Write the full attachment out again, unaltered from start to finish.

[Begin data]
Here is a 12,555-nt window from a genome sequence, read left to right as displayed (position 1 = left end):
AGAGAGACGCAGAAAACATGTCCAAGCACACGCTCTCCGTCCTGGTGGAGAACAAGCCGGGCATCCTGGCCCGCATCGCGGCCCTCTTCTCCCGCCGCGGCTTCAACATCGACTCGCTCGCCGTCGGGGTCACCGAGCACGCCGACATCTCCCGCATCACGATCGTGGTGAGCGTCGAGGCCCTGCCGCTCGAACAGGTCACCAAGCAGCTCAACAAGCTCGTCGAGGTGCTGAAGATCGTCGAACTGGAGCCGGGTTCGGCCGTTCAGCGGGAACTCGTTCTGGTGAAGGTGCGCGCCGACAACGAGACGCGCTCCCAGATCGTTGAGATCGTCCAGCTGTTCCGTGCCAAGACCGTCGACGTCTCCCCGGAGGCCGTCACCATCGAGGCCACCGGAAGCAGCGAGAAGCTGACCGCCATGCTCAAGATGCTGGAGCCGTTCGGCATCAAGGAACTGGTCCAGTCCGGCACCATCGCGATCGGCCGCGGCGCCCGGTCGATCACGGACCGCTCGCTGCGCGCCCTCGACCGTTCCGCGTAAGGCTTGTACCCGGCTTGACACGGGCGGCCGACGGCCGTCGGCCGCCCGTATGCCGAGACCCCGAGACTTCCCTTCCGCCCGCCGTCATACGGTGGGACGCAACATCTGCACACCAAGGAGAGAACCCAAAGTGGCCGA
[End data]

Here is a 12,555-nt window from a genome sequence, read left to right as displayed (position 1 = left end):
AGAGAGACGCAGAAAACATGTCCAAGCACACGCTCTCCGTCCTGGTGGAGAACAAGCCGGGCATCCTGGCCCGCATCGCGGCCCTCTTCTCCCGCCGCGGCTTCAACATCGACTCGCTCGCCGTCGGGGTCACCGAGCACGCCGACATCTCCCGCATCACGATCGTGGTGAGCGTCGAGGCCCTGCCGCTCGAACAGGTCACCAAGCAGCTCAACAAGCTCGTCGAGGTGCTGAAGATCGTCGAACTGGAGCCGGGTTCGGCCGTTCAGCGGGAACTCGTTCTGGTGAAGGTGCGCGCCGACAACGAGACGCGCTCCCAGATCGTTGAGATCGTCCAGCTGTTCCGTGCCAAGACCGTCGACGTCTCCCCGGAGGCCGTCACCATCGAGGCCACCGGAAGCAGCGAGAAGCTGACCGCCATGCTCAAGATGCTGGAGCCGTTCGGCATCAAGGAACTGGTCCAGTCCGGCACCATCGCGATCGGCCGCGGCGCCCGGTCGATCACGGACCGCTCGCTGCGCGCCCTCGACCGTTCCGCGTAAGGCTTGTACCCGGCTTGACACGGGCGGCCGACGGCCGTCGGCCGCCCGTATGCCGAGACCCCGAGACTTCCCTTCCGCCCGCCGTCATACGGTGGGACGCAACATCTGCACACCAAGGAGAGAACCCAAAGTGGCCGA